After three years of CBS/Turner Sports’ run televising the NCAA Tournament, it is becoming increasingly clear that Kenny Smith and Charles Barkley are not a good fit in the studio.
Along with host Ernie Johnson Jr., Barkley and Smith have made TNT’s “Inside the NBA” arguably the best sports studio show on television for more than a decade. When CBS and Turner Sports acquired rights to the NCAA Tournament in 2010, it only made sense to transport some of the “Inside” magic to CBS’ staid, nondescript studio show. However, the execution has left something to be desired.
Over the course of three seasons now, Barkley and Smith have not appeared particularly comfortable discussing the college game. Part of that may be a lack of familiarity, but do not discount the fact that the CBS studio is a far different environment than Studio J in Atlanta.
One of the primary keys to success for “Inside the NBA” is the format. Opinions are not narrowed down to 30-second soundbites, and there is very little in the way of order. Barkley and Smith provide free-flowing conversation, and Johnson Jr. is the eminently skilled moderator who manages to keep the train on the tracks.
In 2009, Johnson outlined what made “Inside the NBA” successful in an interview with this website:
I just know that if we tried to do something that was rehearsed – number one, you couldn’t get these guys in here early enough to do a rehearsal – and it would kill the spontaneity of the show. … I don’t want anybody to feel like it’s just this random show, where everyone shows up five minutes before we get on the air and says, ‘what are we going to do.’ We’ve got a plan. But a lot of times, stuff that happens and carries the show wasn’t even talked about in the production meeting. It’s something that somebody says, that Charles or Kenny says in the first segment of the pregame show that we carry through the rest of the night. And it was never discussed in the production meeting.
In a separate interview the same year, Smith similarly noted that in most studio shows, “they say, ‘look at camera 3, you have 15 seconds to talk’” — whereas Turner Sports had a looser, less structured style.
The CBS studio show is far more conventional. Everybody waits their turn to offer an opinion, one that is usually squeezed into a few seconds. There is very little genuine interplay. While Johnson facilitates conversation, Greg Gumbel at times seems as if he is merely waiting for the analysts to stop talking.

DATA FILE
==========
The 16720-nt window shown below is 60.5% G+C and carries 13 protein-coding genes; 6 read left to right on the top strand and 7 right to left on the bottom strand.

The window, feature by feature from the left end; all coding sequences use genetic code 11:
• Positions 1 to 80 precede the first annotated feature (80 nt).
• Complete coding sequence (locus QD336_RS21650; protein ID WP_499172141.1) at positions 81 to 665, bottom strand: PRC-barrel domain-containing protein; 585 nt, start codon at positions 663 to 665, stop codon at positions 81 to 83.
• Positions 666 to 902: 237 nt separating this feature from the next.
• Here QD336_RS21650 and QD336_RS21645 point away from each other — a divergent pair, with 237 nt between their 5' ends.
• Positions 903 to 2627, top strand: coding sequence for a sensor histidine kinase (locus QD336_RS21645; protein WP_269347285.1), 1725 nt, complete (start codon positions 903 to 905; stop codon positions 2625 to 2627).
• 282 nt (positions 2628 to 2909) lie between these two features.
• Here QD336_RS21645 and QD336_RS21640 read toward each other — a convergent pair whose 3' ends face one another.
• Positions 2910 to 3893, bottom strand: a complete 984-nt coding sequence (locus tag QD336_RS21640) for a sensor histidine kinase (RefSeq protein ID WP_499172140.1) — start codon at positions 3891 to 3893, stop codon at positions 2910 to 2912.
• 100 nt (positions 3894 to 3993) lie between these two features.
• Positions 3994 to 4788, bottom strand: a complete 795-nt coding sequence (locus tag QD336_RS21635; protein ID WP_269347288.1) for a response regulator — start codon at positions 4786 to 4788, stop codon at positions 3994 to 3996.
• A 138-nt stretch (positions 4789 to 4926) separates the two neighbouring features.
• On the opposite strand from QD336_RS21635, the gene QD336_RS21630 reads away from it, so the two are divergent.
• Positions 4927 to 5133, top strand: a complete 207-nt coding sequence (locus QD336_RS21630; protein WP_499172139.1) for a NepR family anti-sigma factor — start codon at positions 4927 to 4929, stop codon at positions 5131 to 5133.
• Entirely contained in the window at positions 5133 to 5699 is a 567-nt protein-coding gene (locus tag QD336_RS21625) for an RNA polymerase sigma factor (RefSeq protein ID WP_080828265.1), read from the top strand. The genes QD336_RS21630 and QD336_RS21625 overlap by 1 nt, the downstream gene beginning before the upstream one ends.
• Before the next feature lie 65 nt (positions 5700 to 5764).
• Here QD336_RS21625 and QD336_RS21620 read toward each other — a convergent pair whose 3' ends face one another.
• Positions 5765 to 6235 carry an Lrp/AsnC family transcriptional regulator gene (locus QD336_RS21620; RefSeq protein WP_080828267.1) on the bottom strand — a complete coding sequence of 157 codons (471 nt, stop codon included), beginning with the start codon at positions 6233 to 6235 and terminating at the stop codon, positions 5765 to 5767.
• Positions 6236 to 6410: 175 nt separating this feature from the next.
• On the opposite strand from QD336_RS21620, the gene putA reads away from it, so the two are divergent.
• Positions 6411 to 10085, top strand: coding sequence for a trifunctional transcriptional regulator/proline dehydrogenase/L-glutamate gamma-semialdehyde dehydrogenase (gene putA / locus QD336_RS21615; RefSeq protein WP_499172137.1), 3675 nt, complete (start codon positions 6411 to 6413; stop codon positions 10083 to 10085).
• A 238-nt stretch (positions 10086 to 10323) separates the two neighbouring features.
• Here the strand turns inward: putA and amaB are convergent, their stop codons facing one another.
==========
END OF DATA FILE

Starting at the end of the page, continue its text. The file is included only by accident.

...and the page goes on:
In other words, Barkley and Smith are not exactly being asked to play to their strengths. Quite the opposite, in fact. It is no coincidence that they were at their best during the first few days of the tournament, when Johnson alternated studio coverage with Gumbel.
But it would be unfair to lay the blame at the feet of Gumbel, who remains one of the best in the business. Gumbel is simply doing what he has done, quite well, for 16 straight seasons — hold down the fort on a conventional, by-the-numbers studio show. The problem is that CBS has tried to replicate the success of “Inside the NBA” within an almost antithetical format.
What viewers are left with is a pair of “NBA guys” who seem not only out of place, but almost as if they do not want to be there.
The sensible move for CBS would be to go back to what works — Gumbel in the studio with Greg Anthony and Seth Davis. A low-key studio team to be sure, but also one that fits the format well. College basketball fans would be better served by having NCAA regulars covering the games. NBA fans would be better served by not having Barkley and Smith miss a month of action late in the season. Finally, Barkley and Smith would be better served by working within their comfort zone in front of a friendly TV crowd.
While that would be the best solution, Turner Sports would almost certainly want to maintain a presence on the studio show. Barkley has already suggested a lighter workload, which would likely help.
But perhaps the next-best alternative would be to have Barkley and Smith work alongside Johnson in Atlanta and leave Gumbel, Anthony and Davis in New York. The Atlanta studio team could cover the Turner Sports games, and the New York studio team could cover the games on CBS. If CBS/Turner absolutely must provide an integrated studio crew, a lower profile Turner analyst like Steve Smith — who has been a dependable presence on the Atlanta studio team for three years — could join the New York group without making too many waves.
Regardless of what decision is made, it is clear that the current arrangement needs to be changed. After three years, there has been too little improvement by Barkley and Smith in acclimating to the CBS studio team, and too little effort by CBS to play to their strengths.